The human immune system is composed of a collection of specialized cells and secreted proteins that allows the identification and removal of an invading pathogen, and in doing so limits host injury or death. This system is composed of innate and adaptive branches. It is important to recognize that although the innate and adaptive branches of the immune system differ fundamentally in their mechanisms of pathogen recognition, neither branch functions in isolation. In this article, we address how the innate and adaptive immune systems sense the presence of a pathogen, how the immune system then coordinates anti-pathogen effector functions to remove the pathogen, and how immunological memory functions to better protect its host against subsequent exposure to the same pathogen. Finally we consider how vaccines harness the immune system to induce protective immunity against infection and how controlled human infection models can inform our understanding of the immunology of infection.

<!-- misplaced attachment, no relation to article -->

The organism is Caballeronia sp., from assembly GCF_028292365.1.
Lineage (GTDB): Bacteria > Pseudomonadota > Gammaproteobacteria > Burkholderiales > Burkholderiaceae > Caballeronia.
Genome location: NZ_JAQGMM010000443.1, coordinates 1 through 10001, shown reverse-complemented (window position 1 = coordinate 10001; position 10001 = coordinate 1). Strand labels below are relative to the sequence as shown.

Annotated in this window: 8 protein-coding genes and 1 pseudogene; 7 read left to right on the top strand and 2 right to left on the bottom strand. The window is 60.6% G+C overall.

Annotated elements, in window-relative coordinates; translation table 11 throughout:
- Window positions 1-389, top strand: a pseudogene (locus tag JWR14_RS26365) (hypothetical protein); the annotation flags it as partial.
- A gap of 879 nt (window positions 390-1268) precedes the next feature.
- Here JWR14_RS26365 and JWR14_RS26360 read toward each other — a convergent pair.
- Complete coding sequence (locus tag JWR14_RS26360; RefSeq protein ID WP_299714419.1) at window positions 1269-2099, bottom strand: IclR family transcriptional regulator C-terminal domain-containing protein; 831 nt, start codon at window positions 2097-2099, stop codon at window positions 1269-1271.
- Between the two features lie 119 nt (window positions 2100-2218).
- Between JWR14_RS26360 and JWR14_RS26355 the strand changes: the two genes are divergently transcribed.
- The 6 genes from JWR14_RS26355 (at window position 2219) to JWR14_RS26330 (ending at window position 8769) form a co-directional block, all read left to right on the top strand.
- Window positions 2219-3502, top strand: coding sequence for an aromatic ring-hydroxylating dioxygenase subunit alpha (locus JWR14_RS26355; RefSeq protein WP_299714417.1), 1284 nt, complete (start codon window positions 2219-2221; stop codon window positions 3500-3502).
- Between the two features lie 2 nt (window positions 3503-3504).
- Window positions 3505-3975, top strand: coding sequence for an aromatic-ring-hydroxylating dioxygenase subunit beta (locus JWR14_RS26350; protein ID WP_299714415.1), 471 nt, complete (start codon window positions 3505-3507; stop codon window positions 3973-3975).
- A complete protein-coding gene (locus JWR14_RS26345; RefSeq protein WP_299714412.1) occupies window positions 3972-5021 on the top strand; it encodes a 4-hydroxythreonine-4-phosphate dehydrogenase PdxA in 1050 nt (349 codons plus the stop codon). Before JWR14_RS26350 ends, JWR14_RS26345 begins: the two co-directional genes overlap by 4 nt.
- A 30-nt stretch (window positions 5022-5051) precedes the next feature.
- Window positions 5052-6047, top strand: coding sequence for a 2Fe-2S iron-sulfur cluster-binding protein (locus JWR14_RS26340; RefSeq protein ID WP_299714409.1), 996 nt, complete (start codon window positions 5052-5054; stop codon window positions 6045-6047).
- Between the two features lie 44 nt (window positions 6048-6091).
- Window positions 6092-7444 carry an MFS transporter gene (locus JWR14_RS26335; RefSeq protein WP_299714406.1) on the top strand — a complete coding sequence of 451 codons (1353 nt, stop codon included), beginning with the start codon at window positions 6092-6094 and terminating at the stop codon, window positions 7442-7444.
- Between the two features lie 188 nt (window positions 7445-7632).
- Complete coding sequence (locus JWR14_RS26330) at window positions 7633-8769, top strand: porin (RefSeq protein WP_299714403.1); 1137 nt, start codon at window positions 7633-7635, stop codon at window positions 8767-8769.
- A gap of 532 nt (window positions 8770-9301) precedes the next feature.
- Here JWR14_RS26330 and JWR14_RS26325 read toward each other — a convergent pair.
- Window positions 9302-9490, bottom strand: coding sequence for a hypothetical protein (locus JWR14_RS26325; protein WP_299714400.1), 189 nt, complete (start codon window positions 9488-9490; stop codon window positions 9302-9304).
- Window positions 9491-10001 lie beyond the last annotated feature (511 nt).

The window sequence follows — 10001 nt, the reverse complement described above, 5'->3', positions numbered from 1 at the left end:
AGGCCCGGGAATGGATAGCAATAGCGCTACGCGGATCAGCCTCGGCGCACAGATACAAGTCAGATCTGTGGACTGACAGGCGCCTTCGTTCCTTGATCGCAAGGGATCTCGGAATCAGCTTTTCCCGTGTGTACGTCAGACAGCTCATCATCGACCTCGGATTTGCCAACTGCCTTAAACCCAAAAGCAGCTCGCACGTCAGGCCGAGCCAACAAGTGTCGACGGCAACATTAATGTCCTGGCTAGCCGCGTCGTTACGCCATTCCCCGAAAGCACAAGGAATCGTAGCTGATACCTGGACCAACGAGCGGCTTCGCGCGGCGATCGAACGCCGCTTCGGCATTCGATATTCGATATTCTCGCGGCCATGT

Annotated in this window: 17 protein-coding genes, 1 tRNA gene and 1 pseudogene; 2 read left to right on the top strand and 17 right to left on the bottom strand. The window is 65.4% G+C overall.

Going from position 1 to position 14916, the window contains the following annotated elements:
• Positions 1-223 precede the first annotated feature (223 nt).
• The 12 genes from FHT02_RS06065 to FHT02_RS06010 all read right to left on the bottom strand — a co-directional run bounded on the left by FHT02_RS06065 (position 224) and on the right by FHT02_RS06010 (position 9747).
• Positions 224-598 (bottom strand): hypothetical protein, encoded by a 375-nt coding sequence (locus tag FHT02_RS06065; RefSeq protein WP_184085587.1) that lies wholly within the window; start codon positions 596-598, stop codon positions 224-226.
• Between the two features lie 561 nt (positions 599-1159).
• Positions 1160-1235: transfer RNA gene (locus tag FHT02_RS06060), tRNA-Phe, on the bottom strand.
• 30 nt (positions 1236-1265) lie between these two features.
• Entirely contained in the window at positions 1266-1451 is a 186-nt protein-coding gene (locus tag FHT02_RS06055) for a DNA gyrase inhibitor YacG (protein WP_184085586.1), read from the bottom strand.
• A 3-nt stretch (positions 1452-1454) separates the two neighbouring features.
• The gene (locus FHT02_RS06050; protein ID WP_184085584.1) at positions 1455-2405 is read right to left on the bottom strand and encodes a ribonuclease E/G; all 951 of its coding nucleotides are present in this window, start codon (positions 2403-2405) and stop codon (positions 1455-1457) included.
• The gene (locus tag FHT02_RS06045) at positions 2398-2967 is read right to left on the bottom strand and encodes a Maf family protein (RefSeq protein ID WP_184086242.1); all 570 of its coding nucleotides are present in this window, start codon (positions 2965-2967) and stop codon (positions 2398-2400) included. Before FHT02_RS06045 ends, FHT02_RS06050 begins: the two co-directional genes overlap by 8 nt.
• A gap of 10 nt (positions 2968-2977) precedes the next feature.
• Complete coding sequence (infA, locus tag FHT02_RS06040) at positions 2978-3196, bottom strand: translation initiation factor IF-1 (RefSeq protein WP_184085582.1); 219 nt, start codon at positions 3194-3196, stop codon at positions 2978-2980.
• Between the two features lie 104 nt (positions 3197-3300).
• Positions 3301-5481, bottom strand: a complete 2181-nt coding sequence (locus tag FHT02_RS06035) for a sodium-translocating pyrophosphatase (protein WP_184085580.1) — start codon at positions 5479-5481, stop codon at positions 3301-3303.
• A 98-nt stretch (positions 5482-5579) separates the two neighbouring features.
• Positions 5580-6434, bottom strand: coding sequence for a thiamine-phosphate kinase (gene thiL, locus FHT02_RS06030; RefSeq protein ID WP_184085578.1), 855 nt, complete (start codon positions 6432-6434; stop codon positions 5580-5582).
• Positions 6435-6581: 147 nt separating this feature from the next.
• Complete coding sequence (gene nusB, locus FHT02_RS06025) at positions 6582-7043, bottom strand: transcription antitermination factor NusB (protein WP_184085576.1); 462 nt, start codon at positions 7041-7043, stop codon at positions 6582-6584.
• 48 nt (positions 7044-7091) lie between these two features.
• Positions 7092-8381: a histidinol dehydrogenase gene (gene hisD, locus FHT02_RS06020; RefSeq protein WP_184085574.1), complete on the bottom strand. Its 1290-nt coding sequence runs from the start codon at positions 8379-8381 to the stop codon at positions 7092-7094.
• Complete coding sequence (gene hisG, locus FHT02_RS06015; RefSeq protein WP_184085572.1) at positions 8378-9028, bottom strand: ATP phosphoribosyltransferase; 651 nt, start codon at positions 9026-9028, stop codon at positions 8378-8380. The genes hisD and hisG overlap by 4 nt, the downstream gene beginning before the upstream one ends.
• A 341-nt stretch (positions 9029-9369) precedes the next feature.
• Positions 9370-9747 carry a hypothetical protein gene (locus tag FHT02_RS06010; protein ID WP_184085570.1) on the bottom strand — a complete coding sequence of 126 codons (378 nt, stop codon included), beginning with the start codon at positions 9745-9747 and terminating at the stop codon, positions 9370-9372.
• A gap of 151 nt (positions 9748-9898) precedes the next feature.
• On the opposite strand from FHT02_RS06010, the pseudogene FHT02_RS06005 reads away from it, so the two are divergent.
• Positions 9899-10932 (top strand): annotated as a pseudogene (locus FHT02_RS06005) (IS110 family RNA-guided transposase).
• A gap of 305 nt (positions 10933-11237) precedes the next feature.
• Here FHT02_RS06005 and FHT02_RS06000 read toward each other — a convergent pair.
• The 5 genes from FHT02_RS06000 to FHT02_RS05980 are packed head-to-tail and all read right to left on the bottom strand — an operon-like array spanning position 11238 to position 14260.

Medicine (United Kingdom)